span style="font-size: 12pt; font-family: "Times New Roman", serif;">“I didn’t remember it wrong!” she says with some vehemence. “It was raining. You offered me a ride.”

 

span style="font-size: 12pt; font-family: "Times New Roman", serif;">“And you said ‘Yes,’” he says. Smugly. She is so naïve.

 

span style="font-size: 12pt; font-family: "Times New Roman", serif;">“To the ride! Not to sex!” Did they really think that consent to the one meant consent to the other? That when a woman accepted a ride—or an invitation to a party, or a drink, or dinner … Perhaps. After all, men defined … everything. She sighed.

 

span style="font-size: 12pt; font-family: "Times New Roman", serif;">“As I recall,” the first one continues, “you said ‘Yes, please’.” He grins. Case closed.

 

span style="font-size: 12pt; font-family: "Times New Roman", serif;">And yet, here they were.

 

span style="font-size: 12pt; font-family: "Times New Roman", serif;">“Did you hear me say ‘Yes’?” she asks. “To the sex.”

 

span style="font-size: 12pt; font-family: "Times New Roman", serif;">“Didn’t hear you say ‘No,’“ the first one snickers.

 

span style="font-size: 12pt; font-family: "Times New Roman", serif;">“But I did. Say ‘No.’ Several times. Loudly. Clearly.”

 

span style="font-size: 12pt; font-family: "Times New Roman", serif;">“Didn’t hear you,” he says. Cheerfully. Definitively.

 

span style="font-size: 12pt; font-family: "Times New Roman", serif;">“Besides which,” she ignores that, tries to ignore that, “it’s not like the default is consent. You don’t assume ‘Yes’ unless otherwise indicated. You assume ‘No’ unless otherwise indicated.”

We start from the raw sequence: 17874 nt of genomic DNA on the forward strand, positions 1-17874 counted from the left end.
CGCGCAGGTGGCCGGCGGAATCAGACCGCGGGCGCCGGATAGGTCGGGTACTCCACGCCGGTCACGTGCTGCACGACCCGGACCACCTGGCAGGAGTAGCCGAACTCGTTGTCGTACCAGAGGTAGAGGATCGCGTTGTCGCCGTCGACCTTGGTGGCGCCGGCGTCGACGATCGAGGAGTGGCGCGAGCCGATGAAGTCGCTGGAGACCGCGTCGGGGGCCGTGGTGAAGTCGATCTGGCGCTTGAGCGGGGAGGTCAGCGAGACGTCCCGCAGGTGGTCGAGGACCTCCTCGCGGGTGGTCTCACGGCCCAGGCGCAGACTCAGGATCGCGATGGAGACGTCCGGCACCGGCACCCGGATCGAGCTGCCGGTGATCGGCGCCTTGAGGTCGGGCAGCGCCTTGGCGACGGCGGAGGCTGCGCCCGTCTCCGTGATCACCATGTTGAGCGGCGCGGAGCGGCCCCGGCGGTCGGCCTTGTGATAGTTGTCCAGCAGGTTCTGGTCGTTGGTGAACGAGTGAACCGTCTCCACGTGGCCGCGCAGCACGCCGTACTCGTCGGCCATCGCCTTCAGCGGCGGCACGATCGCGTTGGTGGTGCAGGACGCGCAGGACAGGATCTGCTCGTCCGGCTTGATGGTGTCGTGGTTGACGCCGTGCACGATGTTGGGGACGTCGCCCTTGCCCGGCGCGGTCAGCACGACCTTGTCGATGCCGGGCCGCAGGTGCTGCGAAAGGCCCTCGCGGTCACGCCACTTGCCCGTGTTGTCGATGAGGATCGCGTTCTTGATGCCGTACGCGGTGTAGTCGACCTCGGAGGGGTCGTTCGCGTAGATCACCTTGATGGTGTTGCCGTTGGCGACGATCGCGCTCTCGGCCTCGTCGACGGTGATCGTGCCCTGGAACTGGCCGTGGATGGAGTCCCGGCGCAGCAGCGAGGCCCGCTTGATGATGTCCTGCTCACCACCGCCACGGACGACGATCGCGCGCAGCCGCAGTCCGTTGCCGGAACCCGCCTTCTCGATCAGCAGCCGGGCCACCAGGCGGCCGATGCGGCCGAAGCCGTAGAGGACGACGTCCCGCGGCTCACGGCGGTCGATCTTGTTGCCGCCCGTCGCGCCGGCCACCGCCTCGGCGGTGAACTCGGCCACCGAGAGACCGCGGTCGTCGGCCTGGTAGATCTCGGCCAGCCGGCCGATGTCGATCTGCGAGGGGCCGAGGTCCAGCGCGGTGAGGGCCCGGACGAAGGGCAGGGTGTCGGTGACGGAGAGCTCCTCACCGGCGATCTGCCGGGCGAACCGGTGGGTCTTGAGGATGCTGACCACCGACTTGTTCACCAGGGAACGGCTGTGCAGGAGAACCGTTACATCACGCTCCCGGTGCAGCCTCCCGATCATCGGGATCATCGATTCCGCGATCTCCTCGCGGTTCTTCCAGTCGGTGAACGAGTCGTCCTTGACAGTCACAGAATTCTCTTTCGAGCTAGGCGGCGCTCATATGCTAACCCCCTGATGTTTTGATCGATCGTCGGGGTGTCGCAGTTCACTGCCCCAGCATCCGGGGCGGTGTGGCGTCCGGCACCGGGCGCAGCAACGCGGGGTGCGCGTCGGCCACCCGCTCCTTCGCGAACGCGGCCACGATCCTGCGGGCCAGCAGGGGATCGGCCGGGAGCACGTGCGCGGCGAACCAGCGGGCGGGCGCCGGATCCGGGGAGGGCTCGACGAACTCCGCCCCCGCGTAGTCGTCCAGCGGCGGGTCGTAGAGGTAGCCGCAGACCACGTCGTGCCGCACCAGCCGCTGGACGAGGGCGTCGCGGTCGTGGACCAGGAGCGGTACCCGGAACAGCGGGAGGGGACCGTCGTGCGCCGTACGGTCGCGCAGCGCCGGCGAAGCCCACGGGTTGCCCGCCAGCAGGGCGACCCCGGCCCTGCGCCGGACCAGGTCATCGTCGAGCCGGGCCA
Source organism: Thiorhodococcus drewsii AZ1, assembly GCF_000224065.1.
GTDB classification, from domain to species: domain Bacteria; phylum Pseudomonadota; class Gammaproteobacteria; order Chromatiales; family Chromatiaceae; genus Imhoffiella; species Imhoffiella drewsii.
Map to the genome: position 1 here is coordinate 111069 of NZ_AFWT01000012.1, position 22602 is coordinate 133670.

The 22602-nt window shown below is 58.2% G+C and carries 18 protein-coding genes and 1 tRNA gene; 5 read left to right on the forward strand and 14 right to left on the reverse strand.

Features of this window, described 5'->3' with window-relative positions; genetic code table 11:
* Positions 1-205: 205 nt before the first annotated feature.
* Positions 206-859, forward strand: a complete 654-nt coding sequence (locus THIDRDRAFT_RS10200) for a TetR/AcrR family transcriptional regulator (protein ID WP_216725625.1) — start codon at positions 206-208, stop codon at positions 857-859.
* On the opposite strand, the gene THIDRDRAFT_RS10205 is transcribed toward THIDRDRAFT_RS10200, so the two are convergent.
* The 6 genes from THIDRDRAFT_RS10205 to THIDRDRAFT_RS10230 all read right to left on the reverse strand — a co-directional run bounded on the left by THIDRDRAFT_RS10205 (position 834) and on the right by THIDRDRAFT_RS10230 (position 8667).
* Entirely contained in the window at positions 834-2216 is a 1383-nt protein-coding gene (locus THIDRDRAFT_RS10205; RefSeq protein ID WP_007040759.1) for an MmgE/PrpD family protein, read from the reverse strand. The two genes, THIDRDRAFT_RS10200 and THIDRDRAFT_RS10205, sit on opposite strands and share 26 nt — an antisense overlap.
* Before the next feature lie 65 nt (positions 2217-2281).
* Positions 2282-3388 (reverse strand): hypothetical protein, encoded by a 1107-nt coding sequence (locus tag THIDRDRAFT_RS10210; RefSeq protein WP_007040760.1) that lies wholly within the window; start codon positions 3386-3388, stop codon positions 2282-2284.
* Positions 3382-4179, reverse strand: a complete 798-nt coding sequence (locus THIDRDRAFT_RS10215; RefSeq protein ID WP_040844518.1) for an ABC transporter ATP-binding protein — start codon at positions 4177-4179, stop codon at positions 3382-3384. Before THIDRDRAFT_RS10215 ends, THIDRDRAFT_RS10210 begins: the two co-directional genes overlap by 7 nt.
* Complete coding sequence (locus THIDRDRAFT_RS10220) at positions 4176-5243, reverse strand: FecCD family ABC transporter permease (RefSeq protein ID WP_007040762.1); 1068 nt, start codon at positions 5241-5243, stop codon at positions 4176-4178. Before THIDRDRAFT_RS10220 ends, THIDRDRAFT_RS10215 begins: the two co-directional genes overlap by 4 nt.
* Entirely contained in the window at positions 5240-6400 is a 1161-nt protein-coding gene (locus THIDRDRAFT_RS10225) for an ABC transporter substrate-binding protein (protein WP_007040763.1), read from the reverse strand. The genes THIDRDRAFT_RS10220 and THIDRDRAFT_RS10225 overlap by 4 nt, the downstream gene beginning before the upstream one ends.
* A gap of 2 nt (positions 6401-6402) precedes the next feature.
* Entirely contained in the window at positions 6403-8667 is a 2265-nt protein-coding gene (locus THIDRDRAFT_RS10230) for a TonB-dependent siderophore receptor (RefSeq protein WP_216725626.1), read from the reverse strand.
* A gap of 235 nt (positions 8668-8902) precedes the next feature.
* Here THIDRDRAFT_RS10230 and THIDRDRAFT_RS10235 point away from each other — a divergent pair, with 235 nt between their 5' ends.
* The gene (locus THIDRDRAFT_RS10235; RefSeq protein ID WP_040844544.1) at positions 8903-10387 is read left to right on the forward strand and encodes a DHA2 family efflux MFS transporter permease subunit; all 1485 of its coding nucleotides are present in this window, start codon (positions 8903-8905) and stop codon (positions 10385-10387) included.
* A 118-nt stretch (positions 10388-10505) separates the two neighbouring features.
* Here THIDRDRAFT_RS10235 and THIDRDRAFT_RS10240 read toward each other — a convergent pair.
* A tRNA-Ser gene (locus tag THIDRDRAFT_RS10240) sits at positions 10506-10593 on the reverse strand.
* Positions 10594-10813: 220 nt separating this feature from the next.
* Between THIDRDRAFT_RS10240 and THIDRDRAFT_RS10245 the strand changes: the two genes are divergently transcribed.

span style="font-size: 12pt; font-family: "Times New Roman", serif;">“Well, maybe we can just agree to disagree about that,” he smiles. It’s such a patronizing smile.

 

span style="font-size: 12pt; font-family: "Times New Roman", serif;">She tries to ignore that as well.

 

span style="font-size: 12pt; font-family: "Times New Roman", serif;">“Do you figure you have the right to just walk into someone’s house without an invitation? Walk down their halls, into their rooms … “ She shuddered. Every time—   She’d have to move.

 

span style="font-size: 12pt; font-family: "Times New Roman", serif;">He doesn’t respond. It was a stupid question. That was break and enter.

 

span style="font-size: 12pt; font-family: "Times New Roman", serif;">“Do you think the rules are ‘It’s okay unless the person says it’s not’?” she persists.

 

span style="font-size: 12pt; font-family: "Times New Roman", serif;">Again, he doesn’t respond.

 

span style="font-size: 12pt; font-family: "Times New Roman", serif;">“Then what makes you think you have the right to come into my body without an invitation?”